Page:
Rosicrucian Writings Online
A One Minute Essay
[From The Rosicrucian Digest February 1934]
What is truth? Truth and knowledge are not synonymous, for what is perceived today and realized as knowledge may subsequently be rejected as false opinion. On the other hand, all knowledge is not opinion, although opinion may be the equivalent of knowledge. An opinion is merely a supposition founded upon antecedent experiences, not directly related to that which is considered, from which inferences are drawn. Knowledge is a conclusion, the result of syllogistical reasoning upon experiences had, which experiences directly pertain to the object of knowledge. Both knowledge and opinion depend on human reason and perception. They cannot exist apart from it. Their accuracy is relative. With the change of reason and perception knowledge and opinion either endure longer or are rejected. As the illusions of the senses and imperfection of reason persist with time, so does that which is now considered knowledge and which eventually will be found false.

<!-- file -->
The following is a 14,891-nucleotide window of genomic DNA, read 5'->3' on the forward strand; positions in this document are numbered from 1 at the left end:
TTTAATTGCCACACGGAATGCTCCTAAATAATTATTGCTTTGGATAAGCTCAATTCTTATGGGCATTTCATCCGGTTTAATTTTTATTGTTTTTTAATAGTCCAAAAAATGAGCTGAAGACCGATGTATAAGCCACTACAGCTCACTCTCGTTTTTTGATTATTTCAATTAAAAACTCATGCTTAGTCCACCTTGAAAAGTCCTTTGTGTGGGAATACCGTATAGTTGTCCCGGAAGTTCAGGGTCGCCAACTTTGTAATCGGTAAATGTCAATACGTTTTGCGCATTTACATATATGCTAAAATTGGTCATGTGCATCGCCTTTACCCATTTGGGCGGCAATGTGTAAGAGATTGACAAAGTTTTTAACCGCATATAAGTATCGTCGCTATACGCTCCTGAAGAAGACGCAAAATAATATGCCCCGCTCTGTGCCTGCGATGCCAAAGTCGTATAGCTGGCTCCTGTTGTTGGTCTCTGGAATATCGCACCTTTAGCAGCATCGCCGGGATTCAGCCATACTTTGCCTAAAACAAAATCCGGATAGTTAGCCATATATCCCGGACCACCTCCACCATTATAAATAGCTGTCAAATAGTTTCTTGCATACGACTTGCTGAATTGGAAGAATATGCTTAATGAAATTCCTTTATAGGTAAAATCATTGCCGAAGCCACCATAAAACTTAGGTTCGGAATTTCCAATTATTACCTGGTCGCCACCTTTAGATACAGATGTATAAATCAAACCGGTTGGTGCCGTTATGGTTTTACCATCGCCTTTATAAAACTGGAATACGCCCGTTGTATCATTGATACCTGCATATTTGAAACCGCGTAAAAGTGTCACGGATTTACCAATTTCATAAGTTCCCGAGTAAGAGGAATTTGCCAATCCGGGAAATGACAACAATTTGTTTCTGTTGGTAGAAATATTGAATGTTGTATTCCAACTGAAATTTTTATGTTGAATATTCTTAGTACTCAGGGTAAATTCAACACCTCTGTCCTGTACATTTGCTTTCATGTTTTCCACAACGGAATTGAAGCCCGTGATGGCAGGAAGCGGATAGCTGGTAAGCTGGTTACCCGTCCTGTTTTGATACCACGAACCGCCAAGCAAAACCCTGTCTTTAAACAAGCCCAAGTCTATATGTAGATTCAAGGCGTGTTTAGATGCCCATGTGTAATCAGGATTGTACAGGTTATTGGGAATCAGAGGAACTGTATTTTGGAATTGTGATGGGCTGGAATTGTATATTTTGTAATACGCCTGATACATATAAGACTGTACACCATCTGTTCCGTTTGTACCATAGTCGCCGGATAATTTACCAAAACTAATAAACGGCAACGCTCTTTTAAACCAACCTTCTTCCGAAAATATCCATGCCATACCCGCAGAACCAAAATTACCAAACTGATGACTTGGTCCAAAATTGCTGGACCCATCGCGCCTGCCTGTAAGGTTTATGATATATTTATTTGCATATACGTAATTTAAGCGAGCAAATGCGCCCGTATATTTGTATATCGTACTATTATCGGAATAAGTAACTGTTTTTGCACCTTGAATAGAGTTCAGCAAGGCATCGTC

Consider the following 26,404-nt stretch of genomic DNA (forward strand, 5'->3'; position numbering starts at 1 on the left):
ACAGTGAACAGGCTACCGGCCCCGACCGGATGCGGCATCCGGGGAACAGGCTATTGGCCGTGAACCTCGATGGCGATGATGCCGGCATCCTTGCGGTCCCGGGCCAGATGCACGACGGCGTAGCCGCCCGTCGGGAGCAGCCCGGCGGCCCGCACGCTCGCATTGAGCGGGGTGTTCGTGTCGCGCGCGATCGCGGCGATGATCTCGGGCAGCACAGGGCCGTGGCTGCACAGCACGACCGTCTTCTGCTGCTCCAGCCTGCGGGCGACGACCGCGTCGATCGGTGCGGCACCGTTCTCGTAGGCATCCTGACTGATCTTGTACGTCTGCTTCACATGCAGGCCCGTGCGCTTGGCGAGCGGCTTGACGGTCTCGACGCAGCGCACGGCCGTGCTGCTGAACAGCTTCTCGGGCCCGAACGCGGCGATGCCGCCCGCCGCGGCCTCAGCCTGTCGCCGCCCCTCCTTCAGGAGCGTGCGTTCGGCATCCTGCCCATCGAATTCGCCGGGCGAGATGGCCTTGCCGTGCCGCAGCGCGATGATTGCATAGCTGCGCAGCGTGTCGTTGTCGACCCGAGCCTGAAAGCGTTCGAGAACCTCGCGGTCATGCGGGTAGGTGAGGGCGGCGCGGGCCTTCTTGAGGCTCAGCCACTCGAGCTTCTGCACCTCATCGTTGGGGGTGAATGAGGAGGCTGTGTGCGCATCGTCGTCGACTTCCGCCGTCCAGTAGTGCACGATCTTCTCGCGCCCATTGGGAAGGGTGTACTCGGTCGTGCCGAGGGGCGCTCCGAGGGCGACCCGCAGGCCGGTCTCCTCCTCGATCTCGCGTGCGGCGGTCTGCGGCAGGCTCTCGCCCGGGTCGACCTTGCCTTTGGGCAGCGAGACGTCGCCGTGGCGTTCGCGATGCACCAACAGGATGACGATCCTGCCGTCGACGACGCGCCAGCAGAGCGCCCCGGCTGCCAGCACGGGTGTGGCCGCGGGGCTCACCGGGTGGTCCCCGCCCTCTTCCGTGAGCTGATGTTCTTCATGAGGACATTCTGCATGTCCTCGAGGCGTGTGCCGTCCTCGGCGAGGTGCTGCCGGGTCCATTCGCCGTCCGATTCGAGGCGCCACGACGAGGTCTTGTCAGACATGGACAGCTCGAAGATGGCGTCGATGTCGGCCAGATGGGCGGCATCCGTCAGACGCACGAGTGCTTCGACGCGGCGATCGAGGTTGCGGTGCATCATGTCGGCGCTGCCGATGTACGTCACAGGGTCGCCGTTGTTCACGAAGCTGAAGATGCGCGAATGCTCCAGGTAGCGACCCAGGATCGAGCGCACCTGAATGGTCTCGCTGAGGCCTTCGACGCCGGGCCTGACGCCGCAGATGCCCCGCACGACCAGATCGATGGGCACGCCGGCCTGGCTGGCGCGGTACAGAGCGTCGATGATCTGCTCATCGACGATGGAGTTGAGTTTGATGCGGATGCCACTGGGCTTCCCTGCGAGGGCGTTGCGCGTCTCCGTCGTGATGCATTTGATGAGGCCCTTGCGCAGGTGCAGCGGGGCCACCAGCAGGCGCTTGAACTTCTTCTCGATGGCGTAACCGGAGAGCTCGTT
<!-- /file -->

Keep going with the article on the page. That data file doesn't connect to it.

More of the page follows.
That upon which knowledge and opinion are founded is truth, for it has existence apart from either of the former. That which exists in its own right does not intentionally deceive and therefore it is always of its own nature, either to be known rightly or not. All that which is the cause of man's perception and that which causes him to form conceptions, is truth, but the perception and conception are not truth unless they be the exact portrayal of their cause. Truth is absolute reality, but the human consciousness is not capable of embracing in its entirety an absolute reality. Truth to man is therefore a relative and arbitrary conception of an absolute reality.
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